The Massachusetts Center for the Book hosted a lovely gathering of authors, poets, illustrators, legislators, librarians, readers, and writers, Tuesday, at the State House, to present Massachusetts Book Awards for books published in 2014 and 2015, and also to award the first annual Library of Congress Literacy Award for Massachusetts to the Literacy Volunteers of the Montachusett Area.
For complete information about the 2014 and 2015 winners, please visit Massachusetts Center for the Book. Today I thought I’d share a few photos and some impressions from the event, which celebrated books and reading and libraries as well as recognizing and honoring the talents of the authors and illustrators.
In addition to receiving book awards, many of the authors and illustrators received citations from their senators or representatives. At the podium after receiving a citation from his legislator, poet Richard Michelson, whose children’s picture book S Is for Sea Glass (Sleeping Bear, 2014) was a 2015 Must Read honor book, quipped that it was nice to receive “a different kind of citation” for a change.
Jennifer Taub, author of Other People’s Houses, a book about the housing bubble that preceded the 2008 financial crash, spoke sobering words about the current situation and said that Other People’s Houses (Yale, 2014) is still very relevant now.
“Thank you to all of you who support literature, especially poetry. I think it is the least-selling genre, but the one that we reach for when we need it the most.” — January Gill O’Neil, author of the poetry collection, Misery Islands, winner of the 2015 Massachusetts Book Award for Poetry.
“I grew up in a tough neighborhood in Brooklyn and, without libraries, instead of standing here I’d be in rehab. Of that, I am positive!” — Randy Susan Meyers, author of Accidents of Marriage, a Must-Read 2015 Fiction honor title.”
I didn’t get a decent photo of Jennifer Haigh, who was there to receive the award for News from Heaven (HarperCollins, 2013), the Massachusetts Book Award 2014 Fiction winner, but she joined many of the honorees and legislators in saying how much of a role libraries have played in her life. Because of where she grew up, in a small Pennsylvania town, she commented that “Without books and libraries, unlike Randy, I wouldn’t be in rehab, I’d be doing hair somewhere. So thank you to libraries and the Massachusetts Center for the Book!”
“We are an immigrant nation…The Boston Girl reminds us of the gifts people bring when they come to our shores.” — Anita Diamant, author of The Boston Girl (Scribner, 2015), a Must Read 2015 Fiction honor book.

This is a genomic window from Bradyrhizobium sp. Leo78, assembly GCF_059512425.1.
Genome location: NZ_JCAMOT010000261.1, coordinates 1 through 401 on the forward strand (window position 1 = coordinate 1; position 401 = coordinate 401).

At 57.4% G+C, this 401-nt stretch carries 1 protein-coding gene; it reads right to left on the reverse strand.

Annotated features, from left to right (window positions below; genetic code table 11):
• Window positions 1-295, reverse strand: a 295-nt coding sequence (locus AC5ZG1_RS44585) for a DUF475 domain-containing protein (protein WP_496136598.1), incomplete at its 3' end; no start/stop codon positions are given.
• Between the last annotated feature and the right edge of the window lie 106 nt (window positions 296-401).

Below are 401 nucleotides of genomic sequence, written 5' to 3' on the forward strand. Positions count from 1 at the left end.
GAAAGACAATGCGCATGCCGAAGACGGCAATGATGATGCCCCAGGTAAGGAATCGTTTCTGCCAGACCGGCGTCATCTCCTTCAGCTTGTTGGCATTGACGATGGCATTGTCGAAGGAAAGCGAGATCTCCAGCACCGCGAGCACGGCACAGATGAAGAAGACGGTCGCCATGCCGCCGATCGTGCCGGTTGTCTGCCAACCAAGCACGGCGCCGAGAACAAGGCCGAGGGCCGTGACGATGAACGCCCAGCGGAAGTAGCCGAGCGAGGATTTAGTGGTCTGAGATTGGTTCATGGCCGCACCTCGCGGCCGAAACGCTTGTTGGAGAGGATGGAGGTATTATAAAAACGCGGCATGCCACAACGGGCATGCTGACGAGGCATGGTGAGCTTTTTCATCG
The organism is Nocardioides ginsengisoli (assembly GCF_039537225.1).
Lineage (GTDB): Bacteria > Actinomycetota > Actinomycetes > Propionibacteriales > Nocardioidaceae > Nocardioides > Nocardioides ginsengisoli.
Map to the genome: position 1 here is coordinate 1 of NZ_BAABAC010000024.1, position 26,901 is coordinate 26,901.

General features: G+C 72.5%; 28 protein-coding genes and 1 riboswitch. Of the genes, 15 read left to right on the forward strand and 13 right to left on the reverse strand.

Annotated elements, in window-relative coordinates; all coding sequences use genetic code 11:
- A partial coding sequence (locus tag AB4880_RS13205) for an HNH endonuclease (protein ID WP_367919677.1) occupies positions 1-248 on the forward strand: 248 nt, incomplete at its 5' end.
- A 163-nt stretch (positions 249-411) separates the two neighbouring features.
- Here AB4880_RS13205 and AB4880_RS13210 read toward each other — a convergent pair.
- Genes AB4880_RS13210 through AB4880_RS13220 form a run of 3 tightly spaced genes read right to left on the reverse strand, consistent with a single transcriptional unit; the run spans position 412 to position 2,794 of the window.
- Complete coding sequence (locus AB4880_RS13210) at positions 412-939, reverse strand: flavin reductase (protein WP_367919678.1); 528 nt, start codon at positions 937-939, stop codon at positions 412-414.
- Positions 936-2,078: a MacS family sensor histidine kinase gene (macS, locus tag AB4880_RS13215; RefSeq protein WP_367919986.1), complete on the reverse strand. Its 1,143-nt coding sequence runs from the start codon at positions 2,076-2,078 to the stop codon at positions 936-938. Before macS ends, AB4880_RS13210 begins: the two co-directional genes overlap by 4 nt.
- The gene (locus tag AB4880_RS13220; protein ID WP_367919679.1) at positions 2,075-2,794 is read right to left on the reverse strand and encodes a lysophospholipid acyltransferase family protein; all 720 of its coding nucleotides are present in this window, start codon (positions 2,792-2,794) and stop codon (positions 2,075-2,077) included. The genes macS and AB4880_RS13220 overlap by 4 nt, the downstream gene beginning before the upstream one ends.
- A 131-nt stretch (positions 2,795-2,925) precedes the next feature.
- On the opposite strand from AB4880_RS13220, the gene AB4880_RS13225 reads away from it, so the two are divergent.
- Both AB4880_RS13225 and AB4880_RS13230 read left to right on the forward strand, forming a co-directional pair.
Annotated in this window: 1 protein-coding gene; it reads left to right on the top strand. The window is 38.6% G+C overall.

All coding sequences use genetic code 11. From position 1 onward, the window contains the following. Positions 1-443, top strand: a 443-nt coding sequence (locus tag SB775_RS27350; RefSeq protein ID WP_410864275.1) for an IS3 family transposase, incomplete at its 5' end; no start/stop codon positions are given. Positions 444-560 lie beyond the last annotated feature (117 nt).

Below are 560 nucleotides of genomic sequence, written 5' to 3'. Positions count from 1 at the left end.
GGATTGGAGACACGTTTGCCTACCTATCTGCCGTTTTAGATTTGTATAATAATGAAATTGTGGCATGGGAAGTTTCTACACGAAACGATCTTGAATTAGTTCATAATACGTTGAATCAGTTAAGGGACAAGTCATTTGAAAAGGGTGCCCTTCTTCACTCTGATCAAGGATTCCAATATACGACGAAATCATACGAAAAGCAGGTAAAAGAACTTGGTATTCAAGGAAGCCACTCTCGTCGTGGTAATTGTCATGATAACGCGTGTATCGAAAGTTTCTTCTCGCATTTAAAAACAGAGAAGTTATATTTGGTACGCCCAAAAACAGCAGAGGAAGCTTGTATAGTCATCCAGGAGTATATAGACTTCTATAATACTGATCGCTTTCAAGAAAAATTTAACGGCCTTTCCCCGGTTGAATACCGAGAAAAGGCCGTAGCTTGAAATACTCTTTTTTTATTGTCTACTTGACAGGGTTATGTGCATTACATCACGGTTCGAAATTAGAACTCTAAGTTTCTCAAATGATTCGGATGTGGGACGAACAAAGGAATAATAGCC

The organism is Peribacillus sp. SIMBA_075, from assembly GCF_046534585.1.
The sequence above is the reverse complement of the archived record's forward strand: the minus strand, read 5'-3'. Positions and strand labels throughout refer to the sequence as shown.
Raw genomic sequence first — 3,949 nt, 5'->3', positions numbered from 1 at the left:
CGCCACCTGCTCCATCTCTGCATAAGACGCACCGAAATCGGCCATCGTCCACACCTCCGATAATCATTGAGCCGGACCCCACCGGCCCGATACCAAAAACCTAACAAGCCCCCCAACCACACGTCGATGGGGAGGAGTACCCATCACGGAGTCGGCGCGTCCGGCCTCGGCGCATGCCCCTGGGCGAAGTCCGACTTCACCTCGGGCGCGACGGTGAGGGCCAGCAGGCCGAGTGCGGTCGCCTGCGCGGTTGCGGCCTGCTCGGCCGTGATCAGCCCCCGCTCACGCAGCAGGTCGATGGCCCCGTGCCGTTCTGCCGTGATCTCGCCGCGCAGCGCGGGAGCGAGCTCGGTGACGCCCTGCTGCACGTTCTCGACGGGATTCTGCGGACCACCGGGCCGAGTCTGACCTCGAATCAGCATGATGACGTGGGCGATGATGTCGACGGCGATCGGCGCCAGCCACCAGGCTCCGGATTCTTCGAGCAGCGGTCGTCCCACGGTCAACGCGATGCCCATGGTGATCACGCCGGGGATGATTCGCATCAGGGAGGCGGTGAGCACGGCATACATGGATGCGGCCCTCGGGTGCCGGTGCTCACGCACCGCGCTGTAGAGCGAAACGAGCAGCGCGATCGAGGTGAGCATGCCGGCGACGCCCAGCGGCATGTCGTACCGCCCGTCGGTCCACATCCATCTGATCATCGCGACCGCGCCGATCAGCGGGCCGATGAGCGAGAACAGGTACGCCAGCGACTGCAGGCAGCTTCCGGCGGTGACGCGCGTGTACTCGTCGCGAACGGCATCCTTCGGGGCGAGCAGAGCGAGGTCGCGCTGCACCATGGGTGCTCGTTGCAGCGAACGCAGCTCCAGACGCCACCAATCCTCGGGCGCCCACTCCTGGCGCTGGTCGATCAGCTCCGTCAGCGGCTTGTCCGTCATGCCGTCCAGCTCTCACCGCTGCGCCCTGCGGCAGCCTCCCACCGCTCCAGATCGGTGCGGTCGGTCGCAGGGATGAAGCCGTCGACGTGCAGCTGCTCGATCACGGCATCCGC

Accepting the Massachusetts Book Award for Fiction 2015 for her book, Everything I Never Told You (Penguin, 2014), author Celeste Ng said she grew up in Ohio but came to Massachusetts as a child and when she got out of the car she told her mother, “I want to live here.” She came here for college and never left.”I did the math and realized I’ve now lived longer in Massachusetts than anywhere else.” – Celeste Ng, author of Everything I Never Told You, Massachusetts Book Award 2015 for Fiction winner.
Massachusetts native Alicia Potter, author of Jubilee: One Man’s Big, Bold, and Very, Very Loud Celebration of Peace, a Must Read 2015 children’s picture book honoree, said she was a teen librarian in the 80s and was sure that had an influence on her becoming a children’s book author. Jubilee illustrator, Matt Tavares, said he had never heard about the National Peace Jubilee of 1869 before receiving the assignment to illustrate this book, “and it took place right here.”
Young adult author Katherine Howe, told a story of getting angry with her parents as a teen and fleeing the house, but her parents knew her well enough to find her right where she had fled to…the local bookstore.
“Thank you to libraries for young readers’ being able to ‘flee their parents’ into worlds of imagination and literature.” – Katherine Howe, author of Conversion, a Must Read 2015 young adult honor title.
“Going Places is a book about collaboration. I’ve done a lot of books, but it means a lot to me to do a book with the collaborator I was born with.” – Peter H. Reynolds, illustrator of Going Places (Atheneum/Simon & Schuster, 2014), winner of the Massachusetts Book Award 2015 for Children’s/YA.
“Since poets are known to be failed talkers, I’m just going to say thank you.” – Jeffrey Harrison, author of the poetry collection Into Daylight (Tupelo, 2014), a Must Read 2015 Poetry honor book.
Thank you to Sharon Shaloo and the Massachusetts Center for the Book; the senators and representatives who took time out of their busy days to come to the ceremony and luncheon; the library community who came to Boston again right after ALA Midwinter; and especially to the authors and illustrators whose creative talents were being honored!